“…the life of man, solitary, poor, nasty brutish and short.” - Hobbes
The thread title says it all - I have never seen as much poverty in all my life as I have in the five weeks since we closed on a 95 lot park in Wisconsin. Not everyone here is poor - but most are - a few depressingly so. Yes the numbers look good, collections are good - but my spirits are down.
Tonight I got a text from a resident who has no car - he asked if he could give me $50 to buy some toys for another resident - a young man raising two small boys all by himself - perhaps the poorest resident in the entire park, living in a trailer he owns that looks like it will blow down in the next stiff breeze. I was told that the young man bought his children no toys at all because he has set aside the money for January’s rent and is afraid to spend anything (my iron fist no-pay-no-stay letter worked - we got 100% collections in month one on a park with a 50% delinquency rate before).
Was I being manipulated? Perhaps, but it isn’t the point. I went to Target and spent another $300 on toys for these boys.
I have so much - my residents have so little. Yes, it is true that many (most) of them are in the situations they are in because of repeated bad decisions in their lives. But what of the children? It isn’t the children’s fault.
I see why mom and pop never raised the rents - they had a heart.
You cannot be around these people on the front lines of property management and avoid feeling their pain - if you can, you aren’t human.
There is clearly a lot of mental illness in the resident base, low IQ’s, disabilities, former and current drug use. Over the years I’ve done well in multifamily - I made the leap to manufactured housing to test the waters. So far everything Frank has preached to us has been true - from demographic macro research, to the ROI of doing “amazing diligence” on individual properties, to deal-sourcing and to property management.
But I was not prepared to handle the poverty.
Yes, people make choices - but to paraphrase - “The sins of the fathers are visited on the sons…” So many of these people - my clients - came out of horrific backgrounds. I, on the other hand, did not. I’m here on the ground transition-managing what was supposed to be a pure investment, nothing more. But being here it is difficult if not impossible to avoid feeling for the residents. We eliminated the prior managers (huge problem - stealing from the residents, the prior owner, cooking meth, terrorizing the park, etc.) and now I have people beating my door down wanting to move into this park - and I’m not even advertising, nor do I have any empty units rehabbed yet. These people look to me like a savior figure - I do not mean to sound grandiose, but they literally have no alternative. Frank was not kidding - these folks are like Waffle House clients chained to the booths. I do not want to be anyone’s savior - it isn’t a good feeling - having customers who can’t leave you. I thought it would be coming from apartments where people will leave at the drop of a hat - but it isn’t.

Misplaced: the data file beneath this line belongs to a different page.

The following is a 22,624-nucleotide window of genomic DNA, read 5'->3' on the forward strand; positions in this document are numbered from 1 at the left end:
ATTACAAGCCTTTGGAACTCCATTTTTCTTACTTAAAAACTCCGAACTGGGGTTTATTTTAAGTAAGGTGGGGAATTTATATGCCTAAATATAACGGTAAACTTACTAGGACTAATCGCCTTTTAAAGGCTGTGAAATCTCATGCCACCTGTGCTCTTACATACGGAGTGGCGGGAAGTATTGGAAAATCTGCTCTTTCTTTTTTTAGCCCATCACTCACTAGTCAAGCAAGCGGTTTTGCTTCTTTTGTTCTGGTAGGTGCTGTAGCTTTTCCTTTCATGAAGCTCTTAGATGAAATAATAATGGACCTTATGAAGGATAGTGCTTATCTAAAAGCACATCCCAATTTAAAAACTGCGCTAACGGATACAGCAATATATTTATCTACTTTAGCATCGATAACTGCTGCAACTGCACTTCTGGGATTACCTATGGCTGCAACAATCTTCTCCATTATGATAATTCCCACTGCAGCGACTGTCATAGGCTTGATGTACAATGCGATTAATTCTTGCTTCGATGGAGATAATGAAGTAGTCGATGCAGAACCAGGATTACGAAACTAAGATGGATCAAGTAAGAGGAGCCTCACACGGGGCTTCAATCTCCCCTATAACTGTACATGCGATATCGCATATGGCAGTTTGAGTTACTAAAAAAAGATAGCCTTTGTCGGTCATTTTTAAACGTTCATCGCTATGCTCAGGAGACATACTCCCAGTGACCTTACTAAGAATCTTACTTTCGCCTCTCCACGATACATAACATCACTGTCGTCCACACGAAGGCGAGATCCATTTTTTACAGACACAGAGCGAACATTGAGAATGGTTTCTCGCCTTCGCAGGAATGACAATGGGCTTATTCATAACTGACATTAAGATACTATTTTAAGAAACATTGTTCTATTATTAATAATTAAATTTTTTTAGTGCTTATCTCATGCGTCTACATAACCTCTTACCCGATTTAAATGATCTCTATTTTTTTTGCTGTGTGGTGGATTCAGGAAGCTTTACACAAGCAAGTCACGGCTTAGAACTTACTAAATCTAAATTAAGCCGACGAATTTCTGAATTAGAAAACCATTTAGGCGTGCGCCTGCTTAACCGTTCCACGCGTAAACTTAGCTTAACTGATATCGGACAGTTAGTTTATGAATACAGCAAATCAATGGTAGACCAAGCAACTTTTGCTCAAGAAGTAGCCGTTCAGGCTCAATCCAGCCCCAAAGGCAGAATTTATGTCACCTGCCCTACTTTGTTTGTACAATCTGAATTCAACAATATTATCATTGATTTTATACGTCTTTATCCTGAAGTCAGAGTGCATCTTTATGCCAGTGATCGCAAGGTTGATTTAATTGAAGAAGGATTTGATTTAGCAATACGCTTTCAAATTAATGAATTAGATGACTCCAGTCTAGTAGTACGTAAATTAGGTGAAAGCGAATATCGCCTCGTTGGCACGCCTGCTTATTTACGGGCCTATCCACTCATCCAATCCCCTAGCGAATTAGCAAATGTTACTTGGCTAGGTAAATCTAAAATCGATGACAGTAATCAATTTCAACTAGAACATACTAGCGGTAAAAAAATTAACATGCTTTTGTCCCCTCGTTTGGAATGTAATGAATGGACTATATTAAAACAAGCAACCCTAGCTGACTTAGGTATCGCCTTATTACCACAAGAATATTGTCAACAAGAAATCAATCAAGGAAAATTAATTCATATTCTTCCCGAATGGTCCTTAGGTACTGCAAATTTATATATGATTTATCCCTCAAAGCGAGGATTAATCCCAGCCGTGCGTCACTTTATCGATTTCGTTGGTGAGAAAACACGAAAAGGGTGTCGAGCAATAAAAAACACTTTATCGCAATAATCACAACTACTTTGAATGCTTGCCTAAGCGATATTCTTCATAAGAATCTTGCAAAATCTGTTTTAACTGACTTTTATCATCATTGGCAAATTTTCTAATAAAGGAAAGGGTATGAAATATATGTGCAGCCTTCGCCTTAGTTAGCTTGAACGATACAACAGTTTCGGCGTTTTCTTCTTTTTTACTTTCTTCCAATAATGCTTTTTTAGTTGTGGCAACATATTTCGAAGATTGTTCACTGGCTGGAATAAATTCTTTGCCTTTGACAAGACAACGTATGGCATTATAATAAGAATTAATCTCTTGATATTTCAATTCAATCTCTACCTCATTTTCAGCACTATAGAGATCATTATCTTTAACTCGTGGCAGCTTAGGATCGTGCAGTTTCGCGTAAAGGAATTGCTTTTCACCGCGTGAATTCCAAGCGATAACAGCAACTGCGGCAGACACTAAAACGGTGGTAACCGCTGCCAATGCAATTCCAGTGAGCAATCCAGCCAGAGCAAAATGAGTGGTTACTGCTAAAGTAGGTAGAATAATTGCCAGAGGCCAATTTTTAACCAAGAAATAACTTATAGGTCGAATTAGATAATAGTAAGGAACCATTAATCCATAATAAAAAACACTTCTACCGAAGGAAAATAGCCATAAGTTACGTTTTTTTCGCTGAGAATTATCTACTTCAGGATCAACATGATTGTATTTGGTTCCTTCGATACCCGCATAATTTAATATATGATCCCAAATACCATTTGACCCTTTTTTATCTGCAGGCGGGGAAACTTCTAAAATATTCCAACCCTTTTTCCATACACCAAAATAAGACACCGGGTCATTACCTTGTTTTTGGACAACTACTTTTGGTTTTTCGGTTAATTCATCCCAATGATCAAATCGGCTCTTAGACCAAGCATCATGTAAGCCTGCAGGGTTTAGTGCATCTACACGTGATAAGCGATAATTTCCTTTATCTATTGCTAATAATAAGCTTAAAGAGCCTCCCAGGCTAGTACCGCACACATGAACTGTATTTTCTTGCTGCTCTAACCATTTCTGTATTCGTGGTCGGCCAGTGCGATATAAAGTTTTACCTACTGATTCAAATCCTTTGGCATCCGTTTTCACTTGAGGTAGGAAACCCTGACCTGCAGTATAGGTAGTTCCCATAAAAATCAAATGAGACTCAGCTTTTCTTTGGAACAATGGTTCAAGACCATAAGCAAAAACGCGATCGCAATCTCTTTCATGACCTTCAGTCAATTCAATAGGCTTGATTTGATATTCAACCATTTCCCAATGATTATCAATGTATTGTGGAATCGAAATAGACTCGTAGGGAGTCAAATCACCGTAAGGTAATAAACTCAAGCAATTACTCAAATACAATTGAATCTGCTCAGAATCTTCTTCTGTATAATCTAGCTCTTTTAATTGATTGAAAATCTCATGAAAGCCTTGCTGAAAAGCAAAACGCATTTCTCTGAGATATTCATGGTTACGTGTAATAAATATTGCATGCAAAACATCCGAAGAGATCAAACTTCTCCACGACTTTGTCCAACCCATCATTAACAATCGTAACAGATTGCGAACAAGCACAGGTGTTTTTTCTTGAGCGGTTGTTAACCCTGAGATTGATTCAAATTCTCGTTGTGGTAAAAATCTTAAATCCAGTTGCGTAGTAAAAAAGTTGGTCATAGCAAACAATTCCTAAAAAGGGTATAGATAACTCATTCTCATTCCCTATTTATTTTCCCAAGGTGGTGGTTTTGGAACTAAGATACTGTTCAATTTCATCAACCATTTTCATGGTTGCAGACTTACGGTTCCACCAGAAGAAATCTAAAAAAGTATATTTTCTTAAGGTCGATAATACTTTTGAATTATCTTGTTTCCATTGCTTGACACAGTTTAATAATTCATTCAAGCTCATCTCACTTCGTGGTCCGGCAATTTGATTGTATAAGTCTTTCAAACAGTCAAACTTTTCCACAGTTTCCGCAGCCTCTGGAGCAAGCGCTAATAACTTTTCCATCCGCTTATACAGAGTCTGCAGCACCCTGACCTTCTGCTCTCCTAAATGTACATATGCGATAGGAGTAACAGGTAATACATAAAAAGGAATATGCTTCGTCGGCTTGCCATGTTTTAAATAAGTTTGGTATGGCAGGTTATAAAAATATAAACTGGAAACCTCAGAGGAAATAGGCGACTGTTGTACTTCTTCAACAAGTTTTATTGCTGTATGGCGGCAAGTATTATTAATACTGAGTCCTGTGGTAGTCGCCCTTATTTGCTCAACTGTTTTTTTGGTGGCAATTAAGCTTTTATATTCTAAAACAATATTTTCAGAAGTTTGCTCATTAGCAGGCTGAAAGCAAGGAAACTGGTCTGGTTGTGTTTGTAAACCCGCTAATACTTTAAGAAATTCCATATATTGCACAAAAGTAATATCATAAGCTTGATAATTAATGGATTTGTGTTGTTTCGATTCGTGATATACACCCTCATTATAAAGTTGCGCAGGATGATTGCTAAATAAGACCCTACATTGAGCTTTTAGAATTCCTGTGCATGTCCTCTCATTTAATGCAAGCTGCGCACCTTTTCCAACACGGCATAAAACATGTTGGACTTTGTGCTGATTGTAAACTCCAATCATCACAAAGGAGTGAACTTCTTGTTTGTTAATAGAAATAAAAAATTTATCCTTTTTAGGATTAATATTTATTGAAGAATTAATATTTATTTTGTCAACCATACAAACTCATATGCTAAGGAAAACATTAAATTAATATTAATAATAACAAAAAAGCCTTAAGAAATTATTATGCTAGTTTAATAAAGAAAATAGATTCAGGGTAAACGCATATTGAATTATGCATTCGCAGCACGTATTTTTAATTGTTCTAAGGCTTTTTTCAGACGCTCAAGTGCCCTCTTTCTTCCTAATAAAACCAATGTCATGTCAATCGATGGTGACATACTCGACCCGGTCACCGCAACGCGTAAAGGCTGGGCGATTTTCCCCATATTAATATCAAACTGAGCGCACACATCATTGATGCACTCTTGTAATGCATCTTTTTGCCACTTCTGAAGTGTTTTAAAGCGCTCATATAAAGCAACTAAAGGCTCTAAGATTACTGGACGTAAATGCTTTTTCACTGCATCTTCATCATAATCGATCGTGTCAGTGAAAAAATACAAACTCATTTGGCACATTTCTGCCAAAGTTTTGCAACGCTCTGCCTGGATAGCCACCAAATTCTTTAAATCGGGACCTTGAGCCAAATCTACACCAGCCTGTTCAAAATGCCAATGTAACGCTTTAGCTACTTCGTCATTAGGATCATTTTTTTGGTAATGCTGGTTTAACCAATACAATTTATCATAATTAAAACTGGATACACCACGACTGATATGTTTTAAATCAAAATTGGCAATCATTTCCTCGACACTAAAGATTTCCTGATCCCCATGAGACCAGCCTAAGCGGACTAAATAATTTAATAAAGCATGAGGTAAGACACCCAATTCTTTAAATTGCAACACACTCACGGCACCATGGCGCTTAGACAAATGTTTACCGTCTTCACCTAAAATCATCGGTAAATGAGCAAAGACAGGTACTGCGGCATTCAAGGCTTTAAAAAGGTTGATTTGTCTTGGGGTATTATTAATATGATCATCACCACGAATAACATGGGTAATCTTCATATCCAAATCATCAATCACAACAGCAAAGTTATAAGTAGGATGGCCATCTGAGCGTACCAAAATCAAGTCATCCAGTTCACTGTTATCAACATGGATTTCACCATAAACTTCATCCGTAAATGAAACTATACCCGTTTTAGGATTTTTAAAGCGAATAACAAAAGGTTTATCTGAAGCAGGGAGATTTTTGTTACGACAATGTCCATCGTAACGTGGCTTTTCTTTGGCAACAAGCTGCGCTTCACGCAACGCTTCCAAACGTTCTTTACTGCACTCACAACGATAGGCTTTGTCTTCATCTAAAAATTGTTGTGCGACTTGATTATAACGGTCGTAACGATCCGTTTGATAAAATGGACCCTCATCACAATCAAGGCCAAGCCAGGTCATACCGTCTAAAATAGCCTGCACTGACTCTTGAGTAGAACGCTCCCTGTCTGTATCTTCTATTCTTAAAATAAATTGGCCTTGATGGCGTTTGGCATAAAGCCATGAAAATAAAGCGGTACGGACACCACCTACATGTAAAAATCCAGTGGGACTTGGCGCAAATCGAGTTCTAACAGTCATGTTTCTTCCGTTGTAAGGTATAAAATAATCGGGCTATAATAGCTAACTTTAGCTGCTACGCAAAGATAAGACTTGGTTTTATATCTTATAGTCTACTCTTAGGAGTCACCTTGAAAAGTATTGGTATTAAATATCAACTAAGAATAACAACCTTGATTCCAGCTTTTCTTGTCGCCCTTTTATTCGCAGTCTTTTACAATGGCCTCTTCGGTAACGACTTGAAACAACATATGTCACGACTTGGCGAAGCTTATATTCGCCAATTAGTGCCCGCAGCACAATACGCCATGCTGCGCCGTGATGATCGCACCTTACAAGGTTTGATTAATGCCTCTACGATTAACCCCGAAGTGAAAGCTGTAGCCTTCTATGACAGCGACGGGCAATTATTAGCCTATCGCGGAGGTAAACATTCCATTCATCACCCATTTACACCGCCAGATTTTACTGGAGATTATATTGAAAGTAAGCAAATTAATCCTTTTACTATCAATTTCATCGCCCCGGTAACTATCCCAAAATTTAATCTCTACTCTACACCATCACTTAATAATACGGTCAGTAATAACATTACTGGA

It doesn’t feel like I’ve earned their business - it feels like I’ve been a shrewd investor who recognized a great opportunity - a mismanaged out-of-favor oligopoly with high switching costs, purchased at an insane cap from a clueless, lazy rich absentee owner.
They can’t move their homes - they can’t qualify for mortgages to buy homes. They are at my mercy - if I raised rents to $425 from $325 I believe most of them would swallow the pill and pay - even though market is $300 and many are living on minimum wage.
The park is surrounded by luxury SFR and is in a fantastic area economically - all the macro signals are in place to relentlessly raise rents over the next four years. But should I? I’m agnostic but maybe someday I will have to answer for what I did in this world.
What answer could I give if my God asks me “Why did you raise the rents on those working mothers when your cup was already overflowing? I blessed you with everything, my son - but you wanted to take more from those who had the least.”
When I leave this property in a couple months after implementing systems, cleaning it up physically and hiring a permanent on-site - it will be easy to look at my spreadsheets on my Macbook, sitting by the beach, staring at the ocean. I’ll punch a couple numbers, realize that $50 a month is viable and will push my IRR to a great number. I’ll look at upgrading my 70D to a P100D - maybe get those 21" wheels on it also.
Meanwhile back at my cash cow a single dad will wonder where he gets that extra $50 from. Yes I too studied econ - spare me the free market, highest and best use, must-raise-rents-or-parks-disappear lectures. Tonight I’m not in the mood. I agree with those positions, in theory. But it’s hard to believe in them when looking into the hollow, vacant eyes of the poverty-stricken faces of my residents.
Sorry for the ramble - be grateful for what we have. There is no solution - no answer but one: “There but for the grace of God go I…”